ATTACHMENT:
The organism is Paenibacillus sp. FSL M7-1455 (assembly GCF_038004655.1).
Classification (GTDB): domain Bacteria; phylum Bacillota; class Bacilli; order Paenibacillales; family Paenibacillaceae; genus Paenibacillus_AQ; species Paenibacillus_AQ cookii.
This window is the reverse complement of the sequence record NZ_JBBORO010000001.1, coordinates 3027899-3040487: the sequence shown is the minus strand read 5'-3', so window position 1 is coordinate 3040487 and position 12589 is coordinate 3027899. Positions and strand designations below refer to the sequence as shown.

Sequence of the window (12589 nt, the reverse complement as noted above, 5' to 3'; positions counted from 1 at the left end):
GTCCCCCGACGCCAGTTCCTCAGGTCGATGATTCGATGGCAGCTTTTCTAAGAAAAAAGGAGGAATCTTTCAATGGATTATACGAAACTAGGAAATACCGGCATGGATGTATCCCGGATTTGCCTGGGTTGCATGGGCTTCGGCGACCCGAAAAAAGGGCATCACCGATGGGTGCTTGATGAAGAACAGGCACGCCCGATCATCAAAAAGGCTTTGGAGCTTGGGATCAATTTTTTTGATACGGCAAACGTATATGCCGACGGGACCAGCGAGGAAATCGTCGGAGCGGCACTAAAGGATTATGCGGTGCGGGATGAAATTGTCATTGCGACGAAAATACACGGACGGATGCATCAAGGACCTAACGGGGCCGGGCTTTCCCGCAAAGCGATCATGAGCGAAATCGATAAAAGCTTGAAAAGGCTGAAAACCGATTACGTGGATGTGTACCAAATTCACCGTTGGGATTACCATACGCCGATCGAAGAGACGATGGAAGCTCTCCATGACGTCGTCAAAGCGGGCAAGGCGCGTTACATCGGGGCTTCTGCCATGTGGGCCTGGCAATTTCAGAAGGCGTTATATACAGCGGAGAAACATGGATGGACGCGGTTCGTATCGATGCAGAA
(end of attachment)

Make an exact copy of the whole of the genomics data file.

The organism is Paenibacillus sp. FSL M7-1455 (assembly GCF_038004655.1).
Classification (GTDB): domain Bacteria; phylum Bacillota; class Bacilli; order Paenibacillales; family Paenibacillaceae; genus Paenibacillus_AQ; species Paenibacillus_AQ cookii.
This window is the reverse complement of the sequence record NZ_JBBORO010000001.1, coordinates 3027899-3040487: the sequence shown is the minus strand read 5'-3', so window position 1 is coordinate 3040487 and position 12589 is coordinate 3027899. Positions and strand designations below refer to the sequence as shown.

Sequence of the window (12589 nt, the reverse complement as noted above, 5' to 3'; positions counted from 1 at the left end):
GTCCCCCGACGCCAGTTCCTCAGGTCGATGATTCGATGGCAGCTTTTCTAAGAAAAAAGGAGGAATCTTTCAATGGATTATACGAAACTAGGAAATACCGGCATGGATGTATCCCGGATTTGCCTGGGTTGCATGGGCTTCGGCGACCCGAAAAAAGGGCATCACCGATGGGTGCTTGATGAAGAACAGGCACGCCCGATCATCAAAAAGGCTTTGGAGCTTGGGATCAATTTTTTTGATACGGCAAACGTATATGCCGACGGGACCAGCGAGGAAATCGTCGGAGCGGCACTAAAGGATTATGCGGTGCGGGATGAAATTGTCATTGCGACGAAAATACACGGACGGATGCATCAAGGACCTAACGGGGCCGGGCTTTCCCGCAAAGCGATCATGAGCGAAATCGATAAAAGCTTGAAAAGGCTGAAAACCGATTACGTGGATGTGTACCAAATTCACCGTTGGGATTACCATACGCCGATCGAAGAGACGATGGAAGCTCTCCATGACGTCGTCAAAGCGGGCAAGGCGCGTTACATCGGGGCTTCTGCCATGTGGGCCTGGCAATTTCAGAAGGCGTTATATACAGCGGAGAAACATGGATGGACGCGGTTCGTATCGATGCAGAA